Lawsuit Against Hoop-House Ordinance Shot Down

Environmental Review of Changes to Santa Barbara County Ordinance Deemed Sufficient

Santa Barbara County’s new Hoop Structures Ordinance was upheld after a lawsuit for a lack of environmental review charged the analysis understated the potential problems associated with hoop houses, especially in their use in cannabis cultivation. | Credit: Melinda Burns Photos

Judge Thomas Anderle rejected a lawsuit filed by the Coalition for Responsible Cannabis that challenged the adequacy of the environmental review conducted as part of the County of Santa Barbara’s controversial new hoop-house ordinance, passed by the Board of Supervisors last year. The cannabis coalition, represented by attorney Marc Chytilo, argued that the county supervisors so changed the terms of the proposed ordinance from what the county’s Planning Commission initially reviewed and what the Environmental Impact Report had analyzed that additional environmental analysis was needed.

While Chytilo has a history of success with such cases in Judge Anderle’s courtroom, Anderle bought none of Chytilo’s arguments in this case. Chytilo represents vintner Blair Pence, who has been waging an expensive campaign to slow down the spread of what he’s termed unchecked cannabis in the Santa Ynez Valley. Because hoop structures are much used by inland cannabis operators — to reduce solar scorching and conserve water, among other reasons — Pence and the coalition had lobbied the supervisors to impose greater restrictions and zoning requirements on the erection of new hoop houses for cannabis cultivation in the county’s new Hoop Structures Ordinance.

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Traditionally, hoop houses have escaped the scrutiny of county environmental review on the grounds that they are agricultural implements and ag is generally exempt. But in recent years, the county has seen a significant proliferation of hoop houses — not just more, but bigger, too — fueled by an increase in berry production as well as cannabis cultivation. The visual intrusion caused by these new hoops sparked a demand for the new ordinance.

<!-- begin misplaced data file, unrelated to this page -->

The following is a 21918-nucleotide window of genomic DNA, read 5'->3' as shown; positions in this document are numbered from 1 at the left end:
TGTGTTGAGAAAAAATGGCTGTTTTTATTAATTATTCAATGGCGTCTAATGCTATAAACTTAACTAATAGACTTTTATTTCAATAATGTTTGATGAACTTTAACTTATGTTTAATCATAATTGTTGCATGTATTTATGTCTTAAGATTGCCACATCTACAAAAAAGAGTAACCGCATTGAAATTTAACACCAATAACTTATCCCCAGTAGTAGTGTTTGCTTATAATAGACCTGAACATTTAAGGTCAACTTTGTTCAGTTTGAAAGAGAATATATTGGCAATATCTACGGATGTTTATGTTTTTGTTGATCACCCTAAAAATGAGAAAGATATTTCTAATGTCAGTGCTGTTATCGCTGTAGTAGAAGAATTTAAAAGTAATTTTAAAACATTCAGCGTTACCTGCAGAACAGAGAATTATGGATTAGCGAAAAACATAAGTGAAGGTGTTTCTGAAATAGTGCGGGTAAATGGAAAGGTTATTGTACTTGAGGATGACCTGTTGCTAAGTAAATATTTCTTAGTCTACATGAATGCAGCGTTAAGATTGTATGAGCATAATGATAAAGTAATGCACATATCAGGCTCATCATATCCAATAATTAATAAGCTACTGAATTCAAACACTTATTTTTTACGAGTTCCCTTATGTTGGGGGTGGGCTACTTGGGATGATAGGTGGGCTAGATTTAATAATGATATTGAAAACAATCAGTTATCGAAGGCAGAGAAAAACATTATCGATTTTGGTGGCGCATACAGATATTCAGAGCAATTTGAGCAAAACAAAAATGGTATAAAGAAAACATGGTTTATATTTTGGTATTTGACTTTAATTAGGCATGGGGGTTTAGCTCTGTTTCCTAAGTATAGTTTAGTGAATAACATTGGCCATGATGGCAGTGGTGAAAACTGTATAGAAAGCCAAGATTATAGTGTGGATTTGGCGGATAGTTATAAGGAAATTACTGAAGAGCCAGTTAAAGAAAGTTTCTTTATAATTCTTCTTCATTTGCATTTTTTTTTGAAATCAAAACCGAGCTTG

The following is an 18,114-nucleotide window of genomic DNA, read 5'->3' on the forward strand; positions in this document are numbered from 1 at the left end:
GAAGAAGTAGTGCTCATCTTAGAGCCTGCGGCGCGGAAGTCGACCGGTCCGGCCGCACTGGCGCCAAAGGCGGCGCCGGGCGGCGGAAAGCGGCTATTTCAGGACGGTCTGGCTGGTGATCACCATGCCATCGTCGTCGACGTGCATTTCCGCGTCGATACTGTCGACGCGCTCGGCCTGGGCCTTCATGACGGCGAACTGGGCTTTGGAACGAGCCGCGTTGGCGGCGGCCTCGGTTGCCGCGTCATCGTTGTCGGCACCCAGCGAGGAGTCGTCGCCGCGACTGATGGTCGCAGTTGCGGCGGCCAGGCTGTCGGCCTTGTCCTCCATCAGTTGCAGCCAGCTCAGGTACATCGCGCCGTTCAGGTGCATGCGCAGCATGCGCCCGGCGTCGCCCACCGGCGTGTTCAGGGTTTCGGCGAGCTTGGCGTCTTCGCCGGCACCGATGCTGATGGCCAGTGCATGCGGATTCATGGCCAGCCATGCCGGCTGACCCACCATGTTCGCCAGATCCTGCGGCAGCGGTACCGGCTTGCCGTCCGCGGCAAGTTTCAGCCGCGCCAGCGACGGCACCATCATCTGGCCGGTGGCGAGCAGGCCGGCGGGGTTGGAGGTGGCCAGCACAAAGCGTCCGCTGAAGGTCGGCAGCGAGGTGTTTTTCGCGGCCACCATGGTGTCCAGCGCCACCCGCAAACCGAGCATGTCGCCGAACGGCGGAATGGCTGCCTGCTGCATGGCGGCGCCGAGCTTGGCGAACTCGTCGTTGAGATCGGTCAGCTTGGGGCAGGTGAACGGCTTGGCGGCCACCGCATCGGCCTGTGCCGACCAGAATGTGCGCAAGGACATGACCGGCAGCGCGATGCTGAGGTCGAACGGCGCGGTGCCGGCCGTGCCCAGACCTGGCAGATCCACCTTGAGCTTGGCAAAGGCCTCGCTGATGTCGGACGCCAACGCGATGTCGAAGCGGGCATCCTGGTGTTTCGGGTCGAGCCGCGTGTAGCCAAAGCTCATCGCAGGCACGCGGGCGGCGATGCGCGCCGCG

The trick confronting the supervisors was that cannabis is not defined as an agricultural product, meaning it does not enjoy the same exemptions from environmental review that ag products do. Members of the County Planning Commission — after many meetings — approved ordinance language that would have created higher hurdles for cannabis operators to clear than the final measure adopted by the Board of Supervisors.

At issue — according to Pence, his coalition, and Chytilo — was whether the public had been given adequate opportunity to comment on the changed ordinance language. They also alleged the environmental analysis was factually inaccurate and understated the potential problems associated with hoop houses. Anderle ruled the environmental scrutiny provided to the new ordinance was more than adequate, meaning that, for the time being, the ordinance stands.

Some in the cannabis industry say the ruling could set a significant precedent in their favor because many of Pence’s appeals against other cannabis operations are rooted in the same legal logic. Chytilo stated only that the legal standard Anderle deployed was not correct. It remains to be seen, he added, whether he and the coalition will file an appeal.

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